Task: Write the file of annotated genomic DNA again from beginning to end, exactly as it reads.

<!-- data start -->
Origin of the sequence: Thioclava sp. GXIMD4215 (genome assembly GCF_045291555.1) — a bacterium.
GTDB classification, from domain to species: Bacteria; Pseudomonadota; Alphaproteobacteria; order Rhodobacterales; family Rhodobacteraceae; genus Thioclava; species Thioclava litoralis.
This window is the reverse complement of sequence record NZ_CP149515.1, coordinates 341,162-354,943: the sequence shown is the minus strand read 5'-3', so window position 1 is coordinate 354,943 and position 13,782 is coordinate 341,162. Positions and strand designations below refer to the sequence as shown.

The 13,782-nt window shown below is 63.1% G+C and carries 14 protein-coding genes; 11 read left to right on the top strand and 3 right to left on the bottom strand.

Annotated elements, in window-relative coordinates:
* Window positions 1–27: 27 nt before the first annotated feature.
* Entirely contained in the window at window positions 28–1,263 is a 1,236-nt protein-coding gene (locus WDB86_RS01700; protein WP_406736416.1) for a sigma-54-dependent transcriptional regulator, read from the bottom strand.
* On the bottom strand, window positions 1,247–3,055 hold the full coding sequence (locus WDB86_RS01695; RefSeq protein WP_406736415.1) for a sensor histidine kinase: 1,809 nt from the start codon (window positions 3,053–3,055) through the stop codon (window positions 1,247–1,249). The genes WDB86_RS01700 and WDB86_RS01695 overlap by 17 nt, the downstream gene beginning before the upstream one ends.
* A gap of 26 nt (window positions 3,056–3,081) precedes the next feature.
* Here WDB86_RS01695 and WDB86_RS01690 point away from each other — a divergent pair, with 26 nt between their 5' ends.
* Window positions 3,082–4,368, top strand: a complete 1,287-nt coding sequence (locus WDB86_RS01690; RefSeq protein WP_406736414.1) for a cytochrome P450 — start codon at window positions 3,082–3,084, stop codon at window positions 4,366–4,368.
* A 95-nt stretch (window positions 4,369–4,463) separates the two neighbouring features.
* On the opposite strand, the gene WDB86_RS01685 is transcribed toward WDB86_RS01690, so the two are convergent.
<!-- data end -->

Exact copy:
Origin of the sequence: Thioclava sp. GXIMD4215 (genome assembly GCF_045291555.1) — a bacterium.
GTDB classification, from domain to species: Bacteria; Pseudomonadota; Alphaproteobacteria; order Rhodobacterales; family Rhodobacteraceae; genus Thioclava; species Thioclava litoralis.
This window is the reverse complement of sequence record NZ_CP149515.1, coordinates 341,162-354,943: the sequence shown is the minus strand read 5'-3', so window position 1 is coordinate 354,943 and position 13,782 is coordinate 341,162. Positions and strand designations below refer to the sequence as shown.

The 13,782-nt window shown below is 63.1% G+C and carries 14 protein-coding genes; 11 read left to right on the top strand and 3 right to left on the bottom strand.

Annotated elements, in window-relative coordinates:
* Window positions 1–27: 27 nt before the first annotated feature.
* Entirely contained in the window at window positions 28–1,263 is a 1,236-nt protein-coding gene (locus WDB86_RS01700; protein WP_406736416.1) for a sigma-54-dependent transcriptional regulator, read from the bottom strand.
* On the bottom strand, window positions 1,247–3,055 hold the full coding sequence (locus WDB86_RS01695; RefSeq protein WP_406736415.1) for a sensor histidine kinase: 1,809 nt from the start codon (window positions 3,053–3,055) through the stop codon (window positions 1,247–1,249). The genes WDB86_RS01700 and WDB86_RS01695 overlap by 17 nt, the downstream gene beginning before the upstream one ends.
* A gap of 26 nt (window positions 3,056–3,081) precedes the next feature.
* Here WDB86_RS01695 and WDB86_RS01690 point away from each other — a divergent pair, with 26 nt between their 5' ends.
* Window positions 3,082–4,368, top strand: a complete 1,287-nt coding sequence (locus WDB86_RS01690; RefSeq protein WP_406736414.1) for a cytochrome P450 — start codon at window positions 3,082–3,084, stop codon at window positions 4,366–4,368.
* A 95-nt stretch (window positions 4,369–4,463) separates the two neighbouring features.
* On the opposite strand, the gene WDB86_RS01685 is transcribed toward WDB86_RS01690, so the two are convergent.